Squids (Loligo pealei and Euprymna scolopes) Can Exhibit Polarized Light Patterns Produced by Their Skin Academic Article uri icon


  • Cephalopods can see polarized light (l-3) and may use this sensory capacity for object detection and recognition (1, 4). Only recently was it discovered that the light reflected from the skin of cuttlefish, Sepia ofJicinalis (5), and possibly octopus (6) is partially linearly polarized (termed here-“polarized reflection”), generating specific optical patterns (termed here-“polarized patterns”). In cuttlefish, the polarized patterns have been suggested to be produced by dermal reflecting cells such as those found in the “Pink iridophore arm stripes”(7). Cuttlefish are diurnal animals that interact within small groups, and the polarized patterns may be playing a part in intraspecific communication (5). Therefore, we were interested in examining the polarized patterns of other cephalopod species, namely Euprymna scolopes and Loligo pealei, that possess similar skin structures, but have a …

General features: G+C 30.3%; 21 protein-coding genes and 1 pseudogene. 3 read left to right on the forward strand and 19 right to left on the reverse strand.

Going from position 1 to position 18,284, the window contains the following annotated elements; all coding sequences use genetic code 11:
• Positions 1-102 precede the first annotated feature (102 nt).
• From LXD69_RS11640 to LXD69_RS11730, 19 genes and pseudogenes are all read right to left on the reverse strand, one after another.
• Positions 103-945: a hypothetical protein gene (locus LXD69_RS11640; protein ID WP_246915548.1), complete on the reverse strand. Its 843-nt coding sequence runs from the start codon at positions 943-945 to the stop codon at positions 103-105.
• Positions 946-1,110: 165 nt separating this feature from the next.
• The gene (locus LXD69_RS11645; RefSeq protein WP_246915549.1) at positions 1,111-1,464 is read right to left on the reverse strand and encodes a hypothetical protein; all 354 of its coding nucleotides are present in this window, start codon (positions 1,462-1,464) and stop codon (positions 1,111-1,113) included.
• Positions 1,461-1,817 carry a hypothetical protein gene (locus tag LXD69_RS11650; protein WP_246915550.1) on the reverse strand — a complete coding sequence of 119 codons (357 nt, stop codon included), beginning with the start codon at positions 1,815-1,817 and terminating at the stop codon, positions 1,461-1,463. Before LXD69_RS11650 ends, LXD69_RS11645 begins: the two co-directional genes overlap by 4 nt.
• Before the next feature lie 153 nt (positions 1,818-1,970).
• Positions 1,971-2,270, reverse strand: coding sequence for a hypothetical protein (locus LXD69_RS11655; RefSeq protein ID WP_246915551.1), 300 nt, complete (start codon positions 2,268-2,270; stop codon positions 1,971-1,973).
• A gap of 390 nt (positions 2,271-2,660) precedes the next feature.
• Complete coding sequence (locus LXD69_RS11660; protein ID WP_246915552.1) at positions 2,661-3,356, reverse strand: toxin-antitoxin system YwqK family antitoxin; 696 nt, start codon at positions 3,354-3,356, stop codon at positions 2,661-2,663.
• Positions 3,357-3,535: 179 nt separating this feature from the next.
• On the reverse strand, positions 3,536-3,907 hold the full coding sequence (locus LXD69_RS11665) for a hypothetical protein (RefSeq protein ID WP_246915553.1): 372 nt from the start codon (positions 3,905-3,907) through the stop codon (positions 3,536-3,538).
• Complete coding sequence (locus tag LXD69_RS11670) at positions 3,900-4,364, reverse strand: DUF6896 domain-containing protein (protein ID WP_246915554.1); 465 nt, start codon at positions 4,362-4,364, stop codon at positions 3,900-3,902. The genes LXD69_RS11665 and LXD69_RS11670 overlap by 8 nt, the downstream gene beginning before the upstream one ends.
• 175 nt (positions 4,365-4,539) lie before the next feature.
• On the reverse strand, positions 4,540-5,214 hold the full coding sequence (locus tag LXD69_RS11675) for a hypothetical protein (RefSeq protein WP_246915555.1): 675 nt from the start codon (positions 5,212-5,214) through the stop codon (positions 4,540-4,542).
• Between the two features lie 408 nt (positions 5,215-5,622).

publication date

  • October 1, 1997